'It's like coming home really'

VIJAY LOKAPALLY

His huge frame does not match his soft personality off the cricket field. Matthew Hayden is down to earth and leaves a big impression on those who meet him for the first time.

His tremendous feat at Perth has in no way changed his life. His approach to the game has remained the same. In fact, he admitted, the epic innings has only made him more determined as he looks forward to a long career.

"Frankly it doesn't put me under any pressure. It in fact reinforces the belief within me. So long I can keep scoring regularly and justify the faith reposed in me I'm happy. Nothing has changed for me. The game has remained the same even after that big innings,'' he explains.

"My motivation comes from within me. It's easy because I just love batting. It's something I've done since I was three years old,'' says the Aussie.

It will not be fair to compare him with the likes of Don Bradman, Garry Sobers and Brian Lara, but then Hayden has carved a niche for himself with his remarkable show with the bat. The knock of 380 means a lot to him. "The highlight of the 380 was that I enjoyed doing. The ups and downs of my career have taught me a lot.

The important thing about my game plan is that I should stick to it. I can't see why I can't enjoy scoring another one. It's not the 380 but the success that came with it that really excites me.''

Hayden has shown the distance a batsman can go in terms of scoring when in good form. From the time he travelled to India and slammed the bowlers with disdain, Hayden has only grown in stature. It is no secret that the bowlers do not enjoy bowling to him. His form, his ability to adapt, his skills and temperament have stood him in good stead against any attack. It is just not easy to breach his defence.

In contemporary cricket, no batsman has the kind of reach that Hayden commands. His big stride nullifies the hopes of bowler's flighting the ball and his strength allows him to belt the ball with power. At times fielders dread to put their hands to his shot.

Another unsettling aspect of Hayden's batting is his strategy to stand outside the crease. He stands outside even to fast bowlers, Shoaib Akhtar included, to meet the ball with authority.

"I've always liked hitting the ball hard,'' he puts it simply. All his career, he has not liked leaving the ball. It is meant to be hit has been his philosophy. And then his forte has been his adaptability to conditions. "One has to understand that the tempo is different in pitches all over. In India the grounds are not huge and the ball carries well. So one has to keep this factor in mind when batting in India. It's great for the batters.''

How does he approach a Test? "It's the ultimate'' he declares and adds "In Tests one has to try and navigate. There is a lot of space for you to explore and score because many players are in catching positions. In limited-over cricket, one has to take many risks. One has to compromise one's position in the middle. But Tests are very different. We concentrate on keeping the wickets in hand and provide a good launching pad for the rest."

Batting for Australia, in his opinion, is a great privilege. "When the opposition see a batsman like Adam Gilchrist walking in at number seven, you can understand what a privilege it is to play for Australia.''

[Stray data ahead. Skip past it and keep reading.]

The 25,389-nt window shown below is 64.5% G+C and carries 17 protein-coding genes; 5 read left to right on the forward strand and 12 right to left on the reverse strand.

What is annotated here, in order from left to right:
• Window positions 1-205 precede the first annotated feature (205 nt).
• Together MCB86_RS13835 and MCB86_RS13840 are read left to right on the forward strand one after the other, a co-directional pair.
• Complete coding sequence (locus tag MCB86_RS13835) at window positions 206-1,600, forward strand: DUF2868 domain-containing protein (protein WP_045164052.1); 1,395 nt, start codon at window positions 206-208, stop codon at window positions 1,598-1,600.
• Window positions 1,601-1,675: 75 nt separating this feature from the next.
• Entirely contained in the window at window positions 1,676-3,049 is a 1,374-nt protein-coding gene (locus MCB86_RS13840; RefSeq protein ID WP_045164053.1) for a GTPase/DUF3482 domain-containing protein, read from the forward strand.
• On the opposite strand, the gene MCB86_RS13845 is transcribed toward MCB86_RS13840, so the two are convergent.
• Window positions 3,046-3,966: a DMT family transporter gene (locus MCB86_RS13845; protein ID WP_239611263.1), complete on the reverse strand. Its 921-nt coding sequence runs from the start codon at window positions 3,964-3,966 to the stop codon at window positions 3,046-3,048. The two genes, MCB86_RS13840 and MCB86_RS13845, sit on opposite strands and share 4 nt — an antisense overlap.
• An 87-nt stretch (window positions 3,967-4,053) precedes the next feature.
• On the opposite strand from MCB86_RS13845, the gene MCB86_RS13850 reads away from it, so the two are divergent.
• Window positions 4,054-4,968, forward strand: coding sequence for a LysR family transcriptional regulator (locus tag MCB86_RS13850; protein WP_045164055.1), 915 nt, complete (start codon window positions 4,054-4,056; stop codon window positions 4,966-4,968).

So what role does he see for himself? "We're at a pretty exciting stage. The depth of Australian cricket is on display. There's no doubt about that when you start losing McGraths, Warnes, Lees, Gillespies to injuries, holes would appear in our side. But I'll back Australia because we have some very terrific young players coming in. I'm enjoying cricket with them and looking forward to see that they can show case.''

But Hayden sees a greater role for himself in the times to come no doubt. "I know I can get better. It's not the 100s we make but how we make those runs that matter. And how quickly we can score because it's all about getting Australia a nice foundation, and a nice start to capitalise on. From a personal point of view, I look at how I can get the innings off. I know I'm still learning but I know I can get better.''

What is his most favourite place? "Batting in the middle. That's where I like it most,'' says Hayden, who never misses a small session of meditation on either end of the wicket.

He loves to travel and learn about the culture of the local place. "That's why I like India. It's like coming home really. It's warm and I like that. I enjoy the playing conditions. I love batting here. I love the slowness of the wickets and love the challenges of the turning ball. I like the richness of the people and the richness of the culture.

The people of India are so hospitable. I like the local food and have tried to learn to cook too. I've enjoyed my walks behind the team hotels too where one can see some amazing things you don't get to see in Australia.''

Hayden speaks highly of his partners — Justin Langer in Tests and Adam Gilchrist in one-dayers. "Both are aggressive batsmen but entirely different players. With Gilchrist it's like watching a highlight package. That's the way he plays. He's very exciting to watch and I've enjoyed batting with him... just as I've enjoyed batting with Justin. With them it's always about moving forward. The high scoring rate helps the bowlers to go after the opposition and it also helps me concentrate on my scoring areas. We do set targets when batting together.''

What else holds his imagination. "I'm excited by the competitive environment but I would love to bat through 50 overs with Gilly and play the last ball in a one-day match.'' Bowlers watch out the next time you run into Hayden.